The mushroom


By Ned Bitters

And this week's inductee into the "Overrated Hall of Fame" is ... the mushroom.

Don't tell me how good they are and that I don't know what I am missing. I have tried mushrooms in their dry form (sickening) and wet form (vomit-inducing). I have tried them stuffed. I have tasted the soup. I have tried them on a steak. I have hated them every time.

The mushroom is a flavorless sliver of slime that should never pass human lips. Yet the masses continue to slather them on what would otherwise be a perfectly good pizza, or they dump them over what would otherwise be a perfectly cooked rib-eye steak, or they sprinkle them on what would otherwise be a perfectly prepared field green salad, ruining an otherwise sublime eating experience with a pile of gray fungus.

Even the mushroom itself tries to warn us of its disgusting-ness with its name. It doesn't pretend to be something else. The tomato is actually a fruit. The peanut is actually a legume. But the mushroom? It is a fungus. Pharmacies sell creams that kill fungus and foot doctors get paid big money to kill fungus, yet people will pay extra money to have a pile of fungus dumped on their entree. It doesn't even have a deceptive name. If the mushroom were called arugula or saffron, I could understand people wanting to eat it and being fooled into thinking it was one of the finer accompaniments to real food. But it has the word "mush" in its name, for chrissakes. When has "mush" ever been associated with anything positive? We use that word when food looks disgusting. "I ain't eatin' that mush!" "Ewwww ... that soup looks like green mush!" Even some dogsled driving eskimo hates the word, as he's usually dodging hunks of frozen huskie shit while he's yelling "Mush!" at his team.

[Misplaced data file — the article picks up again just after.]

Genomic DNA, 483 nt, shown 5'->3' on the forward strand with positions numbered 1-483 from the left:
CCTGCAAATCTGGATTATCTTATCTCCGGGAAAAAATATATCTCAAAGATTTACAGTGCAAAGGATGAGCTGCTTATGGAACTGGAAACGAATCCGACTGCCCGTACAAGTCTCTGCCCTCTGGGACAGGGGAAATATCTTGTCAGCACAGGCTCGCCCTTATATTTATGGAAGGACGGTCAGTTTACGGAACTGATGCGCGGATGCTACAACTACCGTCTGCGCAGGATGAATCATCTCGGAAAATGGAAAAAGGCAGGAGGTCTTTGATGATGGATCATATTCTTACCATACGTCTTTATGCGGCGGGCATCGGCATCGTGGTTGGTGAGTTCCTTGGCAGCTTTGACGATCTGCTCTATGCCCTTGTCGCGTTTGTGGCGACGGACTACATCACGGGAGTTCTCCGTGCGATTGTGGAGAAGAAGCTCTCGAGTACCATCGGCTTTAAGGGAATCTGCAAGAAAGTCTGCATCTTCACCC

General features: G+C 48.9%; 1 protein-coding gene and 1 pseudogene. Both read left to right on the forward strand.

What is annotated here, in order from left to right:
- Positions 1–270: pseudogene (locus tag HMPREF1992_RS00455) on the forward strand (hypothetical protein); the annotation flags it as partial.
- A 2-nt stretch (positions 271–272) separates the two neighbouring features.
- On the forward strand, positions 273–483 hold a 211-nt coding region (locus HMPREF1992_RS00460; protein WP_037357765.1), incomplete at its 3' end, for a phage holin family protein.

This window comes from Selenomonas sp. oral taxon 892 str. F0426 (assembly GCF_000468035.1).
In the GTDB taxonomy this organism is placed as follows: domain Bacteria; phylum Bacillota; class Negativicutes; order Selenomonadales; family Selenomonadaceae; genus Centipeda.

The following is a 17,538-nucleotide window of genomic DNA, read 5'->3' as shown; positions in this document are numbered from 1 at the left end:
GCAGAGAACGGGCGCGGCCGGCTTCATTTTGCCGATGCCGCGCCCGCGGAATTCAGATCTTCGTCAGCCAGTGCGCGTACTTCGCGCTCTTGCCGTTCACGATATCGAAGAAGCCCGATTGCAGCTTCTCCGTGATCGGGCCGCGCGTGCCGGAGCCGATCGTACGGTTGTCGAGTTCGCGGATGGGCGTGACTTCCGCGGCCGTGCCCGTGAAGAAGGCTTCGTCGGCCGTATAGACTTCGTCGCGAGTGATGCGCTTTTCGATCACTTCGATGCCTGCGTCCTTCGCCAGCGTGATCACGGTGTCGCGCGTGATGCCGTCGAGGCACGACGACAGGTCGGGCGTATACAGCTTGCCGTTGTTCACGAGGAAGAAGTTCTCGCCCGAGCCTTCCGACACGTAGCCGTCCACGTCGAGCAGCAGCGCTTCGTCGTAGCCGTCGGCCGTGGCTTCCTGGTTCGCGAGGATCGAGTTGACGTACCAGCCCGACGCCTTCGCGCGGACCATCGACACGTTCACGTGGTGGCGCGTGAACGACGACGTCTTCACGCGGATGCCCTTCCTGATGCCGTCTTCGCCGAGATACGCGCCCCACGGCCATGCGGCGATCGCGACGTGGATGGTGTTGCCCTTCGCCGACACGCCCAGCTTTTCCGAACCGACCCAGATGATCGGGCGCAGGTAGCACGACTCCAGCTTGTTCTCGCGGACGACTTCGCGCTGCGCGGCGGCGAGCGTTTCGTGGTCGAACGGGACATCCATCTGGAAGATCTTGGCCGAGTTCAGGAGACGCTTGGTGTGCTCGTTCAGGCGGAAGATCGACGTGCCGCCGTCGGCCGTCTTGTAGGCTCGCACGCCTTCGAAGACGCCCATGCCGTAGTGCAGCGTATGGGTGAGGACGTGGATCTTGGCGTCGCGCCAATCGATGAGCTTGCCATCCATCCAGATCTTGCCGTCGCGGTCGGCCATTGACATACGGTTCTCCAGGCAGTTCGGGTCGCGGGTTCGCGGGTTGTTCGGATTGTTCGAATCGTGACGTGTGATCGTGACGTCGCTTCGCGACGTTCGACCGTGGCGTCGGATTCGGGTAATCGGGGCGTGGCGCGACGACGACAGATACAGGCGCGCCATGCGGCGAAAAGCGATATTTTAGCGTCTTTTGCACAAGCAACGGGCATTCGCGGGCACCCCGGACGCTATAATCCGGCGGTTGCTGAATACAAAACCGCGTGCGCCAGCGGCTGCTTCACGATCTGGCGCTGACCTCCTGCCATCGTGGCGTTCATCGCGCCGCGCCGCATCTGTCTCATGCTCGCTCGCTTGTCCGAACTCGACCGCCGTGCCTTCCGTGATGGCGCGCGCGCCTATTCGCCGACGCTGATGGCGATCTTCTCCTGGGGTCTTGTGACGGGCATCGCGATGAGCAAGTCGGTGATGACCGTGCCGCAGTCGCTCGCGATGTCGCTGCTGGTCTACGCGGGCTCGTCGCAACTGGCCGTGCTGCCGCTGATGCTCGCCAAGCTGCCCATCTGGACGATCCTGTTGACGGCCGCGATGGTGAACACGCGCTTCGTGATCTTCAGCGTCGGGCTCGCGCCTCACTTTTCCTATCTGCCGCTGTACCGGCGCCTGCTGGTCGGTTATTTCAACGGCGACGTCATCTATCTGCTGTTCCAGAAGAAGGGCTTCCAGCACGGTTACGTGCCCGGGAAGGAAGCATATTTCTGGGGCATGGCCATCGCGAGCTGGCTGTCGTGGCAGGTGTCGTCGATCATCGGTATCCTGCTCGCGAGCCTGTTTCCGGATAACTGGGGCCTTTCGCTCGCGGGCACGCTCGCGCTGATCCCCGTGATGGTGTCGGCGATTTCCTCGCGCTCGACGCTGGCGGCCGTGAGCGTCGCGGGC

What other food has such a repulsive texture yet still gets eaten? Wet canned mushrooms have the consistency and taste, I'm sure of soaked cardboard. Dry mushrooms, the kind often used to destroy a salad, look and feel like what an overweight moth must look and feel like. As I have no desire to dine on wet cardboard and obese moths, I do not care to have their fungusy versions atop my meat and salad.

Do they really enhance the flavor of any dish? I've tasted mushroom soup, and I like it as a base for certain sauces. But are the mushrooms really necessary? It's really just chemically enhanced cream soup. I guess those slimy chunks you see swimming in the soup could be bits of mushrooms. They could also be slivers of squid or morsels of mucus for all the taste they provide. You can't taste them - you can only feel them, and I don't like what I'm feeling. Take the fanciest entree on the menu at any French restaurant, remove the ubiquitous mushrooms and I'll wager it tastes the same. You bet your ass it will feel better in your mouth.

I'm stunned that the mushroom ever became a food. This had to happen in one of two ways. One, perhaps some Dark Ages hunter got lost in the woods, and as a last resort to fend off starvation he ate a mushroom. And lived. Since it saved his boring-ass Dark Ages life, it was the best damn food he ever tasted, so he kept eating them and other starving bastards followed suit. That's one possibility. Or, maybe some wiseass king's cook decided to have some fun with His Majesty and sold the king on the mushroom being a delicacy fit only for royalty. The king choked down a few with his massive leg o' mutton and, not wanting to seem the tasteless boor, declared the mushroom a delicacy fit only for kings. Of course, the great unwashed then began eating the emperor's new food, if you will, and the rest, as they say, is history. And a gastronomical nightmare.

Finally, nothing proves my point more than the stuffed mushroom, that overpriced appetizer that people order in an attempt to seem urbane and in possession of a sophisticated palate. If the mushroom is so delicious, why are there 237 different ways to stuff them with crab, cheese and anything else that might overpower the taste and texture of our favorite fungus?

The next time you go to order something (read: ruin something) with mushrooms, remember this: It is a fungus. Fungus also grows between the toes of gross people. If you took a look at toe fungus with a powerful microscope, I bet you'd see thousands of little mushrooms. Would you eat those? Well, maybe YOU would, as long as they were stuffed. If you're willing to eat fungus, maybe you can stuff them with some toe jam. Bon appetit. Me, I'm not touching any mushroom, even if it has the most pleasant sounding name, like the morel or the portabella. Those names don't fool me. They all taste like shiitake.

Ned Bitters is, in fact, overrated. You can contact him at teacherslounge@hobotrashcan.com.


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